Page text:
Intro to Spark Containers

Category : Containers, Flex, Group, SkinnableContainer, Spark

Here’s a talk I did at work around Spark Containers. Some of the topics covered are:

  • Types of Spark Containers
  • Types of IVisualElements
  • Group Basics
  • The multi-faces of DOM
  • Lesser known container features
  • Internals of Group and SkinnableContainer
  • Performance considerations




When to use what Spark Container

6

Category : Containers, Flex, Group, SkinnableContainer

As always, I’m disappointed with the amount I blog. One strategy I’m going to take is to take questions asked on forums that I think are interesting and provide an answer. So, for this first question comes from a forum post.

Question: We know that Flex 4 has all these new Spark containers, like Group, VGroup, HGroup, etc…as well as the old MX componentas as the Canvas, Panel, VBox, HBox, etc…

This gets me really confused on which container I should use with my project.

For example, what’s the difference between:

<s:Group>
    <s:layout>
        <s:HorizontalLayout />
    </s:layout>
</s:Group>

…and…

<s:HGroup>
</s:HGroup>

…or even…

<mx:HBox>
</mx:HBox>

I’m sorry if I’m saying something wrong but it makes me waste so much time thinking on which one i should use cause, for me, all of them do exactly the same.

One other thing is if I need to do a container with a background color. What should I use?

<mx:Canvas backgroundcolor="{color}">
    <MyComponents />  
  </mx:Canvas>

…or…

<s:Group>
    <s:Rect>
        <s:fill>
            <s:SolidColor color="{color}" />
        </s:fill>
    </s:Rect>
    <MyComponents />
</s:Group>

Can anyone tell me which one is the best pratice now for Flex 4?

Answer:

We hope you can use the new Spark components whenever possible. Group is the basic, chromeless container. SkinnableContainer is our basic container with chrome (for instance Panel extends SkinnableContainer). One of the cool new things you can do in spark is swap layouts. For instance, you can use a HorizontalLayout with a Group, or you can even create a custom layout and use it with your List. This is really powerful, and this separation between a container and the layout make a lot of things easier, That said, for really common use-cases, we found some people were annoyed with having to type:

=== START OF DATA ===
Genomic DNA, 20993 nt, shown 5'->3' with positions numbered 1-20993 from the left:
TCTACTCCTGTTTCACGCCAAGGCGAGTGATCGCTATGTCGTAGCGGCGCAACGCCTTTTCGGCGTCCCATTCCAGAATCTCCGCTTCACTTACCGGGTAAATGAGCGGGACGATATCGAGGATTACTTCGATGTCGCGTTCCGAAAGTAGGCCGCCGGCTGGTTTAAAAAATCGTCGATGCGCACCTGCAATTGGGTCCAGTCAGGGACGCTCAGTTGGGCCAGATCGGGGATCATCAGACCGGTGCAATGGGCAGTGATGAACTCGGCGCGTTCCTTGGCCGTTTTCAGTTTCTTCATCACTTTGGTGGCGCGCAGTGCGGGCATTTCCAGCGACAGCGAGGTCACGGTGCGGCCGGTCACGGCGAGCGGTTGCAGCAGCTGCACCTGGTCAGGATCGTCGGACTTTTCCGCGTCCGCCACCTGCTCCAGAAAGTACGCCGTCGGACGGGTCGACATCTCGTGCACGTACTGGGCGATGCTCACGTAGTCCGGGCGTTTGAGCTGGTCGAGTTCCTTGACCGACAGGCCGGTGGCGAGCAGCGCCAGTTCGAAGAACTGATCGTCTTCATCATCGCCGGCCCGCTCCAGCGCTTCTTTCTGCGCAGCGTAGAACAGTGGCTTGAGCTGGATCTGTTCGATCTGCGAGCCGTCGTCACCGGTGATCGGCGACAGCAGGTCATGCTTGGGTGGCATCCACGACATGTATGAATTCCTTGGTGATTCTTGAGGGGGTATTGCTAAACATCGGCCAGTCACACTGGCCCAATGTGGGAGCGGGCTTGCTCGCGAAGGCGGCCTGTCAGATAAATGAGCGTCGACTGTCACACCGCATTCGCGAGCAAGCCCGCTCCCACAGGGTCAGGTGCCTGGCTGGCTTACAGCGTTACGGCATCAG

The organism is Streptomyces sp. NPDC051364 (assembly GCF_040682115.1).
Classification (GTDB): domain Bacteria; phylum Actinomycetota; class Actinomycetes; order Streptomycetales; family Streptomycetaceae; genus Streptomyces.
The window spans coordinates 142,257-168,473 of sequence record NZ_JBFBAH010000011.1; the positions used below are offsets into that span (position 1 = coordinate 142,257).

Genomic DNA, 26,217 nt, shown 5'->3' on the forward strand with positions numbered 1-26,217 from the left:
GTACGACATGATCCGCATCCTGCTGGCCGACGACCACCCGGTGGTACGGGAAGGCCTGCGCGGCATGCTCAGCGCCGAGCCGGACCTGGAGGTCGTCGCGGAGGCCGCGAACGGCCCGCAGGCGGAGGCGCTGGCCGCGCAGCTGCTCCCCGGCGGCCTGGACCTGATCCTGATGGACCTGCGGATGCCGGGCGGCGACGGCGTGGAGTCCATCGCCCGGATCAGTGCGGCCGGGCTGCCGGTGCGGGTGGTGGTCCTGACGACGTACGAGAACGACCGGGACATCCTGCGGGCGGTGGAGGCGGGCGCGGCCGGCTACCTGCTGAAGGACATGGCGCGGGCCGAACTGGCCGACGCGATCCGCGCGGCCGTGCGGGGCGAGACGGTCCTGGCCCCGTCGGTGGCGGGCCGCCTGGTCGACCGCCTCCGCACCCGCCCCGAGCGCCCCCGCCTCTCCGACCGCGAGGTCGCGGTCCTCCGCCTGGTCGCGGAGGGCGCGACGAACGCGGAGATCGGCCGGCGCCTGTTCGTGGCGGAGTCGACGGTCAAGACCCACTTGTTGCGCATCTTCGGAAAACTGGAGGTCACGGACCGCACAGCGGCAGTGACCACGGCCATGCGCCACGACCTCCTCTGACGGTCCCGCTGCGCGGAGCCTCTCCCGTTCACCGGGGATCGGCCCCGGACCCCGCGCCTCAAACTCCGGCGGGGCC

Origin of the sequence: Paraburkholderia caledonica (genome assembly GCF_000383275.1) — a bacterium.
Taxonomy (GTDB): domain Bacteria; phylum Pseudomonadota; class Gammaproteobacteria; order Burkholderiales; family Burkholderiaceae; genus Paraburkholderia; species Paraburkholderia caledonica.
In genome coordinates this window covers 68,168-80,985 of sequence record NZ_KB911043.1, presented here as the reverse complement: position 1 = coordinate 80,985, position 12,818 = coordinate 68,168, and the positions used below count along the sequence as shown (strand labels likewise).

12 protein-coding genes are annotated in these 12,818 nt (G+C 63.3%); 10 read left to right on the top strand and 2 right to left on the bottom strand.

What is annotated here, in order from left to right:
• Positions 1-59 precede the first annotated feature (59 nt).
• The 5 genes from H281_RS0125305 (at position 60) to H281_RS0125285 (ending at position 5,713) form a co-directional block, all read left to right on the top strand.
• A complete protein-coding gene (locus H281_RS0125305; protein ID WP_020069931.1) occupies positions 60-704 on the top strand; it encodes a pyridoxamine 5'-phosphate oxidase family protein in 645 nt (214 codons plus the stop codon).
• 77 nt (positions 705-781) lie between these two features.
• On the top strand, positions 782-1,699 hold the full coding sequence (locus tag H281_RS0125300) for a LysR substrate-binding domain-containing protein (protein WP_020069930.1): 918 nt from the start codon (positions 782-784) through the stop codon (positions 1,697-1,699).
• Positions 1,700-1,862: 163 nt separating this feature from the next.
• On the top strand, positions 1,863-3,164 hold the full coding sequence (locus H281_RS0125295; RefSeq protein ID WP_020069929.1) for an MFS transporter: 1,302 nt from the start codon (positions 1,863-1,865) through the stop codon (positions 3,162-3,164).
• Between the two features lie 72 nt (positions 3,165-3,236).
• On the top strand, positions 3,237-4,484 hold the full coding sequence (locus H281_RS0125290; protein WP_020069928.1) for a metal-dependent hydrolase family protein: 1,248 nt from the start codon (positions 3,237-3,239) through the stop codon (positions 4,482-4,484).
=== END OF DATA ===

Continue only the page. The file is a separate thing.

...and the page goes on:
<s:Group>
    <s:layout>
        <s:VerticalLayout horizontAlign=".." />
    </s:layout>
     ...
</s:Group>

And people were used to having HBox and VBox. Because of this, we created helper classes, HGroup and VGroup, which extend Group and have the layout object baked in. They don’t really add any functionality…they are just there as a shortcut. To make it easier we also proxy up some layout-dependent properties on to the container, like horizontalAlign and verticalAlign.

In summary:

HBox, VBox, and Canvas are replaced by one component, Group. However their functionality is really replaced by HorizontalLayout, VerticalLayout, and BasicLayout, respectively. We have helper objects HGroup and VGroup to make common tasks easier. If you want a skinnable form of those components (something with chrome), use SkinnableContainer and change the layout (we did not provide helper classes HSkinnableContainer and VSkinnableContainer because we don’t think it’s as common of a use-case).

As a side note, I think you should always switch to using these new Spark container classes whenever possible. We think they are more flexible because of swappable layouts, and they also support GraphicElements directly, while MX containers do not. In addition, the Spark classes are made to be lighter-weight and more performant. For instance, they don’t have scrollbars built in, and they are chromeless. An exception is if you used Canvas and advanced constraints before. We haven’t created an AdvancedConstraint layout yet (they are in Flex 4.5, though).

As per the backgroundColor part of your question, you could composite it together like you did in the Group:

<s:Group>
    <s:Rect>
        <s:fill>
            <s:SolidColor color="{color}" />
        </s:fill>
    </s:Rect>
    <MyComponents />
</s:Group>

However, ideally, I’d tell you to use SkinnableContainer and place the Rect in the SkinnableContainer‘s skin. This way you’re segregating the content of the component from the look of the component. This is part of the “container with chrome (SkinnableContainer) vs. container with no chrome (Group)”. As we started out down the Spark architecture path, we really pushed hard for people to use this new skinning model, and in this case, we would push people to put the <s:Rect> in to the skin, but in balancing our “theoretical ideal of the skin vs. the component” and the usability of the framework, we received feedback that for common situations we need to provide styles. Because of this, our default SkinnableContainer skin already has a background rectangle in it, and you can control its color with the backgroundColor style, like:

<s:SkinnableContainer backgroundcolor="red">
    ...
</s:SkinnableContainer>

We baked this background and backgroundColor style in to the SkinnableContainer component for ease-of-use, so you don’t have to create a skin just for such a simple change. However, if you want something really complex (like a rounded rectangle as the background), then you should re-skin the SkinnableContainer.

Hope this helps answer a lot of questions.

-Ryan